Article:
State lawmakers Rep. John Lesch and Sen. Sandra Pappas recently unveiled the Minnesota Gestational Carrier Act with the intent to regulate the surrogacy industry. Currently, the state offers no regulatory laws, but with this legislation, standards can be upheld, and intended parents have the right of parentage prior to the birth of their child.
The Act is silent on compensation, and it’s this exclusion that has the opposition concerned – one of which is the Minnesota Family Council.
“Minnesota Family Council believes that the proposed bill dismisses important regulations for the protection of women and children. Compensation must be banned and any proposed surrogacy legislation must additionally prevent the exploitation of women…”
“Our feeling is if everyone else is being compensated — the lawyers, the clinic, doctors — why shouldn’t the person carrying the child be compensated?” Sen. Sandra Pappas told the media.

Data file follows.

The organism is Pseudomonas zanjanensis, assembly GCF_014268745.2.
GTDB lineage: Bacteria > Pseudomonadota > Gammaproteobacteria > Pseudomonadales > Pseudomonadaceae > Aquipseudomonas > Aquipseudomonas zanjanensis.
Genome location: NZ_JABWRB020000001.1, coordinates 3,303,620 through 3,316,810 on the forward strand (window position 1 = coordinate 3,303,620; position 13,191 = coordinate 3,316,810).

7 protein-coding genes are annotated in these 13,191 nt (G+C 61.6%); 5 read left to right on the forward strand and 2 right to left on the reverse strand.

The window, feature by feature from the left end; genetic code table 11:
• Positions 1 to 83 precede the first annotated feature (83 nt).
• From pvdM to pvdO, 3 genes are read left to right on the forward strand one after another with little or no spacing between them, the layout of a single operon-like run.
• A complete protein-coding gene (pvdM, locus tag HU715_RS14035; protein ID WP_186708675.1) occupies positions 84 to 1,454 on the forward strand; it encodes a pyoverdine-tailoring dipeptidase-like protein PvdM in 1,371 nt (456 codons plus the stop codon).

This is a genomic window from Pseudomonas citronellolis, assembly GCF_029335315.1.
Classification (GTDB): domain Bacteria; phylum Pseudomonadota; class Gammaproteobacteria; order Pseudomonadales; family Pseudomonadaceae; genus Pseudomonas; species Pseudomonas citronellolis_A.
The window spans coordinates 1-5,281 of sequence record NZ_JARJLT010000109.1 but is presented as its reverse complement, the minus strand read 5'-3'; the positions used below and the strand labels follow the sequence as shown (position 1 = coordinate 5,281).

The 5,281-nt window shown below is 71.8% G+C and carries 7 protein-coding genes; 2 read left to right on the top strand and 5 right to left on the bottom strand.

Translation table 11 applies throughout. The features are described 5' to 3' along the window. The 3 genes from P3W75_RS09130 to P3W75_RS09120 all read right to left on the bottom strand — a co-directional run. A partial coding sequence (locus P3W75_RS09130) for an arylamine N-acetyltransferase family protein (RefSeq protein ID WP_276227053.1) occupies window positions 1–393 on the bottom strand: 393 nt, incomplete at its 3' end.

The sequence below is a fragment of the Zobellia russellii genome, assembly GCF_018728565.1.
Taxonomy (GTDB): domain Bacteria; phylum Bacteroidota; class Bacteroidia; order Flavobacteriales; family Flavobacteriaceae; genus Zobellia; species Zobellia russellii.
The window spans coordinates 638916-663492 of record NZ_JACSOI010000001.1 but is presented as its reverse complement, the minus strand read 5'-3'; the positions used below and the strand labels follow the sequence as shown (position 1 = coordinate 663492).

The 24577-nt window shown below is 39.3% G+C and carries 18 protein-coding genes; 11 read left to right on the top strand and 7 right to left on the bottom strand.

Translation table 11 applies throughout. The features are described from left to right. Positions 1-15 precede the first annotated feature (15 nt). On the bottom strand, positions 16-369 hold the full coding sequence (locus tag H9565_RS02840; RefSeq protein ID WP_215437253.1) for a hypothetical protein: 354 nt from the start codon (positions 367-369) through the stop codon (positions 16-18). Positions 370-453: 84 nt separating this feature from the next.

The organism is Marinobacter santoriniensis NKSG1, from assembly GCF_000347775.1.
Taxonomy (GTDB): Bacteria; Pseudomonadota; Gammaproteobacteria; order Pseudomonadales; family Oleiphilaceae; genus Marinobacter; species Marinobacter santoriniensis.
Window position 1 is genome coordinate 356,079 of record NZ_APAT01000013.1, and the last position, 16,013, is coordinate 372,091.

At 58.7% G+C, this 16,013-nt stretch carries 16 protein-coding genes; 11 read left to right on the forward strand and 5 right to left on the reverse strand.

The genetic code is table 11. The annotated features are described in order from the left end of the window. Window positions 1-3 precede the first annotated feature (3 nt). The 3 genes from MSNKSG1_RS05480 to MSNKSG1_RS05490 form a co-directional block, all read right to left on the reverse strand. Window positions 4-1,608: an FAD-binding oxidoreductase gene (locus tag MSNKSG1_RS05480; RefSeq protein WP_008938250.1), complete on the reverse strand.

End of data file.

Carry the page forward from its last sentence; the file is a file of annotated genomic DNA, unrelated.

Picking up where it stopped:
A number of intended parents understand the commitment and dedication of their surrogates. Invariably, these women are placing their lives on “hold” so they can help carry their intended parents’ baby. Likewise, surrogates are also assuming the risk that goes with pregnancy and childbirth. It is for these very reasons that intended parents want their surrogates to receive a substantial compensation package – without them, they would be unable to have their family.
While each state has their own laws regarding surrogacy, one state viewed as having surrogacy-friendly laws is California due to its Uniform Parentage Act. Its guidelines make the surrogacy process more efficient so that intended parents, regardless of their sexual orientation, have their rights safeguarded.
While the Act is not on the calendar yet for any committee hearings, many are waiting to see if it will reach further than a similar bill that was vetoed in 2008.